At 9:00-minutes in duration, Small Boy is a strong concoction of childhood memories, fears and finding freedom. With its ensemble cast, consisting only of children and a single adult who never makes it fully to the frame, the film is all in all a revisit to one’s childhood. And, yet, writer-director Nathan Young’s Small Boy makes you feel uncomfortable; for it takes you deep into the recesses of your mind, to remind you of that younger version of yourself that you have conveniently forgotten.
Bentley Storteboom plays the lead, although he is just one amongst the seven; a group that’s in the thick of their shenanigans even as one of them, clearly established as the leader of the pack, announces a game of hide-and-seek. We have had countless depictions of this game, and yet what makes the one in Small Boy telling is the setting of it. William Wu, whose production design is top-notch offers the perfect backdrop for the characters to come to life. Add to that Ben Swan’s lensing that lingers enough to fill the screen with the emptiness of the space and its characters, the film makes for a visual treat. The static shots of the room, well angled from a child’s height raises the tension in the air, giving it the much-needed thrill.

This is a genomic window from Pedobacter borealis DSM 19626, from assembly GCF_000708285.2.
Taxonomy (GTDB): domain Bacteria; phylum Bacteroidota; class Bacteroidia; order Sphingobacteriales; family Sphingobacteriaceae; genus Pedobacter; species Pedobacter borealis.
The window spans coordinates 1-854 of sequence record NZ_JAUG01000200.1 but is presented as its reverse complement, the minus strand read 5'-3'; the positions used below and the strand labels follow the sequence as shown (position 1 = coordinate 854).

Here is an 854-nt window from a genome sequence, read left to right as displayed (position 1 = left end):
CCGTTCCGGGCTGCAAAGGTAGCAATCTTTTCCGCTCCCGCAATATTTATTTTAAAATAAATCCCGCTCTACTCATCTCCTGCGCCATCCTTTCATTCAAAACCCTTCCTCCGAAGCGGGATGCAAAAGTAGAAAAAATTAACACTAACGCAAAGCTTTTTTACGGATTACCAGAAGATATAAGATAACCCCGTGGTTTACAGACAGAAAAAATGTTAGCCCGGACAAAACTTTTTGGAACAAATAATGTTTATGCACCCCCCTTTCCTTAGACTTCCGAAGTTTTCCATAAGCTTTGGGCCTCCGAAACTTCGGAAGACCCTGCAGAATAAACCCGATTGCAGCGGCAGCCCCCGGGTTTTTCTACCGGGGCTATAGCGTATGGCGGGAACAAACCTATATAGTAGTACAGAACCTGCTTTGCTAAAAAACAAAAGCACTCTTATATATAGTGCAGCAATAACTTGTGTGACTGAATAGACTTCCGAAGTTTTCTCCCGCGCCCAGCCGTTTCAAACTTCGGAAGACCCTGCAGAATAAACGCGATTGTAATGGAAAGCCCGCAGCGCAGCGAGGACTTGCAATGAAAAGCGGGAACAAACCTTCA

The story being largely centred around Storteboom’s character, we see every other cast member through his perspective, the ultra-cool boy whom everyone wants to befriend and please, the palpable loneliness of the one left out, and the part shame and part sadness of not being someone who easily fits in.
Josh Eastman’s music is engaging and offers multiple hints at where the screenplay could have taken off, but it’s the unconventional narrative set across a very traditional plotline that makes the film unique. It is philosophical but not quite obviously, intellectual but not quite figuratively. Perhaps it’s in the brilliant casting done or the direction that through the narratives of a singular childhood experience that Young addresses issues of significant importance. As Storteboom’s character discovers what his demons mean and where they lie, he makes the final choice to redeem himself and in the poignant scene that had it all perfect – be it the music, editing or cinematography, Young displays a stellar composition as a filmmaker.
Small Boy is engrossing and dramatic, both in its storytelling and the message it sends across.
Highly recommended!#ShortFilmReview: Small Boy: Seeds of bravery are sown young. Click To Tweet
Small Boy: Revisiting Childhood Fears